Evening premiere of "Turandot"
Bregenz, 22.7.15. On Wednesday morning the 70th season of the Bregenz Festival was officially opened by the Austrian President Heinz Fischer at a ceremony in the Great Hall of the Festspielhaus. In speeches delivered to around 2,000 guests Fischer, Minister of Culture Josef Ostermayer and president of the festival Hans-Peter Metzler spoke of peace, solidarity, freedom and human dignity. Fischer urged that refugees coming to the country should be accorded their share of human dignity. The Vienna Symphony Orchestra joined other festival artists in giving a musical preview of the coming season – comprising approx. 80 events and the first season under Elisabeth Sobotka as artistic director.
In his twelfth and last opening speech at the Bregenz Festival, the federal president emphasised the founding principles of the festival, which was established soon after the Second World War. At the core of every festival there must be "a principle or a moral concern", he said. While Austria as a country was the leitmotif in Salzburg in 1920, in Bregenz immediately after the war it was "the idea of freedom and peace and human dignity". And one should not lose sight of this founding principle, he said.
The Austrian president congratulated the Bregenz Festival on how it had developed since its inception in 1946. "Who could have imagined in those days that the Bregenz Festival would be named the best festival in the world in 2015?", Fischer asked, before continuing: "And yet it was." Reflecting on the secrets of success for festivals in general, the federal president named some pairs of opposites, like the combination of an "international orientation with local strengths and specialities". The "wonderful landscape" was a factor in the success of the Bregenz Festival, Fischer said – as well as the artistic directorship, of course, which must know how to bring about the step change from "good" to "excellent".
The armed hostilities of the 19th and 20th century were also the starting point in the speech given by Culture Minister Josef Ostermayer. "Art and culture have helped us to emerge from the shadow of National Socialism and the darkness of 19th and 20th century nationalism and into a new phase European cooperation," the minister said, linking up with the European Union of the present day. He said he was convinced that in the next few years art and culture would be no less important than they had been in the past. Art, Ostermayer said, is a "spotlight that allows us to make out what's right and what's wrong; what's a human imperative and what's inhuman and cynical".
Europe, Ostermayer went on to say, has learnt from the past over the decades, doing so through a fundamental commitment to collaboration, compromise and solidarity. Use of the phrase übersolidarisch – meaning "too much solidarity" – in recent days (by foreign minister Sebastian Kurz of the Austrian People's Party, ÖVP – ed.) had made him thoughtful and also concerned. The term suggests there could be "too much togetherness, though there can in fact never be too much solidarity in any society and therefore in ours too," the minister stressed. Solidarity is the basic principle of human coexistence and mutual aid. It was in this spirit that Europe was rebuilt after the war, he said.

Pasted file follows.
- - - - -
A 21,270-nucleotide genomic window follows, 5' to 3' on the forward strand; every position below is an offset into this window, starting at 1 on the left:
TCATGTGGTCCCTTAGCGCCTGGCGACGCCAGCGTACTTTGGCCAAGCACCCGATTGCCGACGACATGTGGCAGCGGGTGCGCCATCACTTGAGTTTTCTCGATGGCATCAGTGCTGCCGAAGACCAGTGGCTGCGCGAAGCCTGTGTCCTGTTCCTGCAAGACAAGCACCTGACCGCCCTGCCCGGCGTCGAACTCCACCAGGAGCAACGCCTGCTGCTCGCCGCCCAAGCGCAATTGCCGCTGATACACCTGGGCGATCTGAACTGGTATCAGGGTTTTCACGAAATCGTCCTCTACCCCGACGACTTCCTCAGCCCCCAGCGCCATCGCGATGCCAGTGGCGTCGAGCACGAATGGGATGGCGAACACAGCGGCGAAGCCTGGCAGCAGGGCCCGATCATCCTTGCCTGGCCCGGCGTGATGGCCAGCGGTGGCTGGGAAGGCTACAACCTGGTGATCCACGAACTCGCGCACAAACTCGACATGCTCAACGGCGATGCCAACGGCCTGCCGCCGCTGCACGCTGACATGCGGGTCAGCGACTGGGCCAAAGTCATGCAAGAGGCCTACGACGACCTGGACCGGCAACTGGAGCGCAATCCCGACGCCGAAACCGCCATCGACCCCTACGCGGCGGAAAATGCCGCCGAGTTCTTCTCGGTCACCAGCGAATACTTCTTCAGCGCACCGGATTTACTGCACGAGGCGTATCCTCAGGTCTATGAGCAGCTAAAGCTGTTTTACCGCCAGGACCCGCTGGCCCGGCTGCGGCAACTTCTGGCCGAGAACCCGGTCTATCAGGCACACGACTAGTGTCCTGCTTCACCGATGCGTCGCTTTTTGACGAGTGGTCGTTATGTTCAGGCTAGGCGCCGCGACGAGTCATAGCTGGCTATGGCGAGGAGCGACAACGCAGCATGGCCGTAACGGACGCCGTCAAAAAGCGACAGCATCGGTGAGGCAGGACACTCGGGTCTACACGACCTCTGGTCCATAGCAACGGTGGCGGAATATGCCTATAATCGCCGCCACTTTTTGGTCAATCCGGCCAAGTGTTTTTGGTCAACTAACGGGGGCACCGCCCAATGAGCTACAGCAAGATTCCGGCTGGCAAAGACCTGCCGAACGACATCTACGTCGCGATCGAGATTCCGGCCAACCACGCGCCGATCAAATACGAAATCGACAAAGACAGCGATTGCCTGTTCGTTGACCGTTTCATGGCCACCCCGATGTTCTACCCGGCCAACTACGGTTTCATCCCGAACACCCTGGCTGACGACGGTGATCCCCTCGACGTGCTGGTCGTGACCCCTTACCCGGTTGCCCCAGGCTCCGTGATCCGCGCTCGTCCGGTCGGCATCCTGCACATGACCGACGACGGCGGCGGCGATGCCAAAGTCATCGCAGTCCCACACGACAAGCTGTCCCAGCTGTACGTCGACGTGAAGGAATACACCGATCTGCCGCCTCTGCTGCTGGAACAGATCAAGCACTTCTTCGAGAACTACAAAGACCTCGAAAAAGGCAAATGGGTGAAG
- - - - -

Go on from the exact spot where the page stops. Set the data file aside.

The president of the festival, Hans-Peter Metzler, reminded the audience that the Bregenz Festival had only been possible in the first place because the occupying power of the time, France, had regarded Austria as a "friendly nation". "The occupying power supported, no, it promoted the democratic, economic and cultural reconstruction in a deliberate way," Metzler stressed.
In his view, the leading themes of the Bregenz Festival are "openness, tolerance and furtherance". And this year, too, one would try to do justice to these principles in a responsible way, and not just in the subjects dealt with in the festival's productions. Art always takes centre stage, Metzler said. He also welcomed Elisabeth Sobotka to her first Bregenz Festival opening ceremony as artistic director, describing the former head of Graz Oper as the "solution" and an "enrichment from the east". Fischer and Ostermayer likewise wished her luck and every success.
This evening sees the premiere of Giacomo Puccini's Turandot on the Bregenz Festival lake stage. Tomorrow, Thursday, the curtain goes up on The Tales of Hoffmann by Jacques Offenbach at the Festspielhaus. For this year's opera on the lake stage almost 90 per cent of the available 179,000 tickets have already been booked.
The latest film material and photos The latest film material and photos of Turandot and this year's Festspielhaus production The Tales of Hoffmann are already available for download in the Press Foyer of the Bregenz Festival website. For information and conditions relating to their use, please follow this link: http://presse.bregenzerfestspiele.com/en/kategorie/hauptmen/press-service/tv-press-kit?i=l2
Here you find more pictures.